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Author Topic: 'Why Believe in a God?' Ad Campaign Launches on D.C. Buses  (Read 9074 times) Average Rating: 0
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kmm
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« Reply #90 on: November 17, 2008, 09:55:35 PM »

One last post for awhile GiC - I really have to get around to marking 68 reading/writing comprehension assessments written by 10-11 year olds that I have been steadfastly putting off by hanging out here (yawn - don't get me wrong, I like the kids, but hate the marking)

 I think part of our inability to really understand where each of us is coming from (although I'm sure you'd blame a good portion of it on intellectual capacity and psychology) is that it appears we have very different surroundings. You are countercultural, a bit of a pariah amongst family, friends, neighbours, and colleagues, because you have rejected faith. I, on the other hand, am countercultural (although not very, because I am a wuss) and a bit of a pariah amongst family, friends, neighbours and colleagues, because I have have welcomed faith.
« Last Edit: November 17, 2008, 09:59:14 PM by kmm » Logged
ialmisry
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« Reply #91 on: November 17, 2008, 11:26:47 PM »

When I was 18 years old and in first year university (even more ignorant and dense than I am now), I was making many, if not most of the arguments you present in this thread and elsewhere, e.g. religion in oppressive, everything is relative, that housewives are prostitutes, and women just love - okay I'm paraphrasing here and I now I will digress, but for a reason - having sex in meaningless relationships - GiC, women lie like dogs about that by the way, as we're in denial, and then realize later what idiots we were (including most of my girlfriends who are staunchly secular). Also, giving up a career to care for children as soul-destroying - do you realize that the majority of women have crappy jobs that are soul destroying, and only an elite few don't?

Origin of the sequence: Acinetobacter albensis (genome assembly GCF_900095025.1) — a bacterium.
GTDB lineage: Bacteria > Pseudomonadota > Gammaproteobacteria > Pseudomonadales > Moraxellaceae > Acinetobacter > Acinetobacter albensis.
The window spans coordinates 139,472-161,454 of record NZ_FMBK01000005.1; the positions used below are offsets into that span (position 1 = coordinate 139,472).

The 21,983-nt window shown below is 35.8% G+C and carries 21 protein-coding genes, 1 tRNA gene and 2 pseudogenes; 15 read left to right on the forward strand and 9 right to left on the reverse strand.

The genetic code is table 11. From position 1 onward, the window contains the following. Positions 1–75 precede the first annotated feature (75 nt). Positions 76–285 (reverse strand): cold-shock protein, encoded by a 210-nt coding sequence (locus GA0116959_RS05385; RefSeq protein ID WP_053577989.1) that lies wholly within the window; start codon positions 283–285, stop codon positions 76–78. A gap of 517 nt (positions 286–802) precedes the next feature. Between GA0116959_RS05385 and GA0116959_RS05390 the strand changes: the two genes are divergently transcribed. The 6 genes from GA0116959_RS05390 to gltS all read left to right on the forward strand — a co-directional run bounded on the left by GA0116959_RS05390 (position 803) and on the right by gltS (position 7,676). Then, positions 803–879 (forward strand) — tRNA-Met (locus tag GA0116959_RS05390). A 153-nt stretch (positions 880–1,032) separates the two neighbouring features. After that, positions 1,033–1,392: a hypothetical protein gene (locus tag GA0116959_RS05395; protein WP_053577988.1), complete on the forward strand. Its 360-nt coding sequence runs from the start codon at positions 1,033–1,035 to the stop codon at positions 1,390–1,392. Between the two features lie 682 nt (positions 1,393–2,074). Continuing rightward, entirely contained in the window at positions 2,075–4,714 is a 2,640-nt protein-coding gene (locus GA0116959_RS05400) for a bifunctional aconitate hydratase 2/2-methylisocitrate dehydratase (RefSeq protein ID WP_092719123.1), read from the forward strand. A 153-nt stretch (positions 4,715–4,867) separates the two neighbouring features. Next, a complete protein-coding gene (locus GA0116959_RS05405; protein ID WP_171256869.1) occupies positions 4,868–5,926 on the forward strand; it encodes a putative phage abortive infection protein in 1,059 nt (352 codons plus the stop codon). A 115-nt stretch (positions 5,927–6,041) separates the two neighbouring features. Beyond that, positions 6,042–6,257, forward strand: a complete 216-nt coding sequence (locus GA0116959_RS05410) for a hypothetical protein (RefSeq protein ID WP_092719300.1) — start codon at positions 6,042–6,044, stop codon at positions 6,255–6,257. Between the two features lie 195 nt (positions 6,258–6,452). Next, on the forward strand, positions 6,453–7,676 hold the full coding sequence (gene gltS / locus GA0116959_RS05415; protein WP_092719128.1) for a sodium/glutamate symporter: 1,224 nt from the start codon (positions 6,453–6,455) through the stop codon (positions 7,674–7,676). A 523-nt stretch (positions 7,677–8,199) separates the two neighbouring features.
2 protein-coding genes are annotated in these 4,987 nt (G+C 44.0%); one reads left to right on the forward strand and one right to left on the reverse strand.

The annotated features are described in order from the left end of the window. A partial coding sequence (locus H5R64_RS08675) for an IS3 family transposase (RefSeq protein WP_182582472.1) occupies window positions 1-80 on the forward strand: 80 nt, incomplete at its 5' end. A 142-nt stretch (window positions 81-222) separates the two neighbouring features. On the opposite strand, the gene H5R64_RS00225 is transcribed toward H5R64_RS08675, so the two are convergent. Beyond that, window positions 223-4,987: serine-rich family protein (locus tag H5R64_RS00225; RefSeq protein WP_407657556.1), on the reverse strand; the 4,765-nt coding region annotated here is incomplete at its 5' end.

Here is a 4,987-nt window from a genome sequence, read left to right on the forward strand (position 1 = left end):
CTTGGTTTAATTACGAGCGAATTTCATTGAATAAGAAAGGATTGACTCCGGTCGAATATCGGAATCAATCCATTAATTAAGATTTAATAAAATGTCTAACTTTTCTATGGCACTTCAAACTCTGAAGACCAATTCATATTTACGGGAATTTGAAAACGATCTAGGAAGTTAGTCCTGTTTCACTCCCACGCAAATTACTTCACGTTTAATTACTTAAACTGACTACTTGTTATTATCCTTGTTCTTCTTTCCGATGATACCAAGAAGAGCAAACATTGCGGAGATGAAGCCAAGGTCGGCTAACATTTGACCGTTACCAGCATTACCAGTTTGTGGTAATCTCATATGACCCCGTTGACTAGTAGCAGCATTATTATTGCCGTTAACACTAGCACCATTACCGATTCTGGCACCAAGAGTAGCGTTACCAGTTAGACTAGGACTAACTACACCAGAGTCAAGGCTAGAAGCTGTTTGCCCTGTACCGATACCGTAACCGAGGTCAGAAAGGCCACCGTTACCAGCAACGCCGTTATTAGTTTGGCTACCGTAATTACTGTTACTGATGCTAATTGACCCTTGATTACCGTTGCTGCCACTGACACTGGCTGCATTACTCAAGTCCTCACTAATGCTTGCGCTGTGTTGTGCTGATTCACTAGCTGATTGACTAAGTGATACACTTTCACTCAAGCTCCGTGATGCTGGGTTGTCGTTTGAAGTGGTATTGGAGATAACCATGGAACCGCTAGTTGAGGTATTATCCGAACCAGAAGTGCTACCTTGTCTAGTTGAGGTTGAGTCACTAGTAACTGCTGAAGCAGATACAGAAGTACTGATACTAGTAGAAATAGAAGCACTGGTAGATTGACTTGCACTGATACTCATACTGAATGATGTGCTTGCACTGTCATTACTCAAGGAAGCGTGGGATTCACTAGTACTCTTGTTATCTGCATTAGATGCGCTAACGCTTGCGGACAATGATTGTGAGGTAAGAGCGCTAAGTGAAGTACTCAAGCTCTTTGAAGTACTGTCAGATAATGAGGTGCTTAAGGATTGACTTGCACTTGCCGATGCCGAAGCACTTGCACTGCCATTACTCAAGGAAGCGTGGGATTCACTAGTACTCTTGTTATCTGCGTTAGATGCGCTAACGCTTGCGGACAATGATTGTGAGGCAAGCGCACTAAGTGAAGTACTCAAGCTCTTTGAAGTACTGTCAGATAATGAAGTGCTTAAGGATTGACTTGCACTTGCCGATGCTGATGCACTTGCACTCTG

Eh...perspectives about sexuality tend to change with hormone fluctuation, in both men and women. I'm more than willing to bet that, absent your philosophical and psychological developments towards religion, I would be able to give you the correct cocktail of hormones to yet again change your perspective. I've seen it happen before my very eyes. In the end you're asking people to deny their very biology.

Interesting.  So no moral problems if we dope up the populace so they obey without question.  After all, it's just biology.

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Anyway,  I get the impression that you don't really know so much about women, and considering the time you spend on forums...maybe I'm wrong and I am digressing in order to make a broader point; you don't yet seem to have enough experience to comment wisely about the basic, everyday, boring little world within which the rest of us supposedly ignorant peons live. Therefore, you end up coming across as, well, frankly irrational on a number of subjects (and I'll admit, as a woman - yes, a generalization - I am a fretter and can become irrational at the drop of a hat), reducing your credibility considerably.

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You may be right that I don't have enough experience to comment on 'basic, everyday, boring' life...once life starts getting that way I quit my job or find another academic programme and move to a different part of the country. I frankly can't understand why someone would allow themselves settle into such a mundane existence.

Stability.

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Trust me, I'm very much a live and let live sort of person overall, and would probably be considered quite liberal in many respects here, but honestly, if you really want to make a dent in people's opinions regarding religion, you really have to make far more sophisticated arguments. Like I said, many of your arguments are typical young undergrad stuff. Not that undergrads are necessarily stupid, just lacking in enough insight and experience, and likely too drunk or high, to really think things through. They are also extremely hyprocritical. We all are, but it's particularly bad amongst those of a sophomoric bent.